Drivers want motorways policed by average speed cameras despite majority speeding
More than half of drivers would be supportive of increased use of average speed cameras on motorways, despite the fact that the majority of drivers speed.
Over half (56%) of drivers admitted to breaking the 70mph speed limit on motorways, according to latest RAC research. A third (34%) of those confessed to having travelled at speeds in excess of 80mph, of which 4% said their top speed was 91-100mph and 3% said it was over 100mph.
Despite this, more than half (54%) of the 3,000-plus motorists surveyed for the RAC Report on Motoring said they would like to see average speed cameras used in general motorway conditions enforcing the 70mph limit, with a further 26% disagreeing and 18% unsure.
In fact, drivers thought average speed cameras would be more effective on motorways than traditional fixed-location speed cameras; this contrasts with 20-30mph roads where drivers thought the latter would be more effective.
Explaining the rationale, RAC road safety spokesman Simon Williams said: “It was interesting to see such strong support for average speed cameras to be used more widely to enforce the 70mph limit as opposed to just in roadworks, as is currently the case. We believe drivers see these cameras as being very effective at reducing speeds over longer distances and controlling traffic flow as well as being fairer than fixed position ones as they aren’t instantly punished for a momentary transgression.”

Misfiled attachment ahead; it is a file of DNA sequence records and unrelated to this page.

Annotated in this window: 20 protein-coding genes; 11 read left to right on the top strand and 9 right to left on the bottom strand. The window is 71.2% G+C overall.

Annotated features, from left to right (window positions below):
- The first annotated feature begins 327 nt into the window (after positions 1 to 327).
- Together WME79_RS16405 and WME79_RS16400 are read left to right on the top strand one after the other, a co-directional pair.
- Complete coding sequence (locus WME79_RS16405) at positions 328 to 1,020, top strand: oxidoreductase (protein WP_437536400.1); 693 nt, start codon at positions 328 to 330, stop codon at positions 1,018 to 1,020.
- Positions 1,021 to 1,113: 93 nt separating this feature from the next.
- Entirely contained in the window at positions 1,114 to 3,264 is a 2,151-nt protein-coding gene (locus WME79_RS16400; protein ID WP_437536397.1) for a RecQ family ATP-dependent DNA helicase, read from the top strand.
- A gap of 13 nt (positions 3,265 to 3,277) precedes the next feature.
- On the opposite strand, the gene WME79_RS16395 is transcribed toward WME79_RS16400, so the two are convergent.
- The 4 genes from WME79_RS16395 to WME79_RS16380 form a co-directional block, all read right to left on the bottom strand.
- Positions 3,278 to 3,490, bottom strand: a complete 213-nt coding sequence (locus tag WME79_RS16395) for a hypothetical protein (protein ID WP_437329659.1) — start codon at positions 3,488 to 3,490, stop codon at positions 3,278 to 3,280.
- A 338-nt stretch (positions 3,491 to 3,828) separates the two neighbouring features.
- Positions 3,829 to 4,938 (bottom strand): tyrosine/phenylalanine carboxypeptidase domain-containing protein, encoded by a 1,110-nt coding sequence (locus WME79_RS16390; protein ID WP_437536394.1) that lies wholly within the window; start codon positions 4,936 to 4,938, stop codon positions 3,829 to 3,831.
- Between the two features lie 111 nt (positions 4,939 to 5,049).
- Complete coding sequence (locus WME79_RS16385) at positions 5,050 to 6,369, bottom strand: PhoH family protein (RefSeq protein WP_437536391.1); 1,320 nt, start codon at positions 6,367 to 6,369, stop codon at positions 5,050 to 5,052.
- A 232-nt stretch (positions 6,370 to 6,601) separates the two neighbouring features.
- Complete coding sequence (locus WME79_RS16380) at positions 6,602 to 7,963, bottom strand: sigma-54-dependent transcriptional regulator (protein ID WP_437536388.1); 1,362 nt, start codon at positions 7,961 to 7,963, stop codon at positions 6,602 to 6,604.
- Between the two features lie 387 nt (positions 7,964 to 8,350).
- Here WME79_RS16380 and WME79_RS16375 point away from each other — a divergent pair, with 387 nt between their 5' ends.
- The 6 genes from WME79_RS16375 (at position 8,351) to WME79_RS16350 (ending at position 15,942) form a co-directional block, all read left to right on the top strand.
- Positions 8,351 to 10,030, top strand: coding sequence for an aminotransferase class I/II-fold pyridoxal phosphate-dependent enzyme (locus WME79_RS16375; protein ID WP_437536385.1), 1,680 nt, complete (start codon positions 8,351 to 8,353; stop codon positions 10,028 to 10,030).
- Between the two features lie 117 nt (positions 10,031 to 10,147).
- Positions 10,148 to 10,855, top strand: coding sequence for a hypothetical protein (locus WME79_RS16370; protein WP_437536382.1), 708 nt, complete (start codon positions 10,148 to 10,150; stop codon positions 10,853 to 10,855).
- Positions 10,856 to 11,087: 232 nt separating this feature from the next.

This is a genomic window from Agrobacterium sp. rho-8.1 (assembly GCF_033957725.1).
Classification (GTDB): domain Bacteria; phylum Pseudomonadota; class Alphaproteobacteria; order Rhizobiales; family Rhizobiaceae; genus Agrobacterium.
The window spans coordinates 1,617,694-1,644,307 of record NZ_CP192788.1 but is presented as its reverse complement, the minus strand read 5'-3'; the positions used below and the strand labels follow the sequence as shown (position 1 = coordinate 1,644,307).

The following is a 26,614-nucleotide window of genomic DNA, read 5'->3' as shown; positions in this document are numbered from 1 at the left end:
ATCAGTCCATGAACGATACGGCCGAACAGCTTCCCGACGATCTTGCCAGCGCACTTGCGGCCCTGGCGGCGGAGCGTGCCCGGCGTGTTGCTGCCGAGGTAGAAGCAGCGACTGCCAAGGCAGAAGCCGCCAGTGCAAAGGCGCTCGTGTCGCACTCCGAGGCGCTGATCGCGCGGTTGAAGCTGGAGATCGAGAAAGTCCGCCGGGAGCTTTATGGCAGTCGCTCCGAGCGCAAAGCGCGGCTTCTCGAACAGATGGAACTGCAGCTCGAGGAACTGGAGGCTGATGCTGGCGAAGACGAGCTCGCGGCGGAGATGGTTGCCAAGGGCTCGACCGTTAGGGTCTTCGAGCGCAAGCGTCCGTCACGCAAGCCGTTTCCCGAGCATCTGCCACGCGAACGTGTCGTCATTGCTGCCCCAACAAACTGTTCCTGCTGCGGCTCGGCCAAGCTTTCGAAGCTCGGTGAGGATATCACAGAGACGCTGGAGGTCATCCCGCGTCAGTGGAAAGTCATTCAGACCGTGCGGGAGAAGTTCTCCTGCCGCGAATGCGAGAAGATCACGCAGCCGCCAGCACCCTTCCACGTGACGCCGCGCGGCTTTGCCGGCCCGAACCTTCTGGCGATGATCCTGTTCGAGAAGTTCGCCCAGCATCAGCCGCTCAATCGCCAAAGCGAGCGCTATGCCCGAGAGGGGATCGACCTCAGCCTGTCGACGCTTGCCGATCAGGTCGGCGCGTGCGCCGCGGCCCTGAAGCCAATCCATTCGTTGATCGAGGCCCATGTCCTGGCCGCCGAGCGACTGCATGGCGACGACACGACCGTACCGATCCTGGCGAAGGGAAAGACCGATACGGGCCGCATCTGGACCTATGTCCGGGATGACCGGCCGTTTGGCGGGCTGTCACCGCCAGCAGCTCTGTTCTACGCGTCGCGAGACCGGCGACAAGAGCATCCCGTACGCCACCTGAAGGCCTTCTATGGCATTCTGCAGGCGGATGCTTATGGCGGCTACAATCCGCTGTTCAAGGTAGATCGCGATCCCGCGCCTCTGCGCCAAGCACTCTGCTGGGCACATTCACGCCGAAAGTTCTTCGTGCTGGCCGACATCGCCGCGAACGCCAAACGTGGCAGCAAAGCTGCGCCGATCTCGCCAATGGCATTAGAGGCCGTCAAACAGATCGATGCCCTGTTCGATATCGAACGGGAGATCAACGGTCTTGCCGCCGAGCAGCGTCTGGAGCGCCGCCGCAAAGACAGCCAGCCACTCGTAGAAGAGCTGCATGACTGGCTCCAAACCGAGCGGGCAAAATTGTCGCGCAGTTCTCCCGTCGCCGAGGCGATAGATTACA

The research also showed speed limit compliance on all types of road has improved on previous years, but this is believed to be the result of the pandemic.
And the figures are still high; a third (33%) still admit to speeding on 60mph country roads – statistically some of our least safe roads; up from 39% in 2019. A total of 36% admitted to speeding on 30mph urban roads while 39% said they speed in 20mph limits – compared to 44% for both in 2019. And speeding on motorways has gone up, from 55% in 2019 to 56% in 2020.